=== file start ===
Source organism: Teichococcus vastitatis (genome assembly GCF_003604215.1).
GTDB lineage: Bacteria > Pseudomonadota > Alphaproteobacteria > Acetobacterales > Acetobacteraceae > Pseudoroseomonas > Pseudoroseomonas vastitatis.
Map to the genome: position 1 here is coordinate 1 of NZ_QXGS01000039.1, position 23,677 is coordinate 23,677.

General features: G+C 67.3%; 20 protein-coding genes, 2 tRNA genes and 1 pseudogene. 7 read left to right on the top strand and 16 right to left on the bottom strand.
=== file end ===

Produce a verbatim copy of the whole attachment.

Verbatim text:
Source organism: Teichococcus vastitatis (genome assembly GCF_003604215.1).
GTDB lineage: Bacteria > Pseudomonadota > Alphaproteobacteria > Acetobacterales > Acetobacteraceae > Pseudoroseomonas > Pseudoroseomonas vastitatis.
Map to the genome: position 1 here is coordinate 1 of NZ_QXGS01000039.1, position 23,677 is coordinate 23,677.

General features: G+C 67.3%; 20 protein-coding genes, 2 tRNA genes and 1 pseudogene. 7 read left to right on the top strand and 16 right to left on the bottom strand.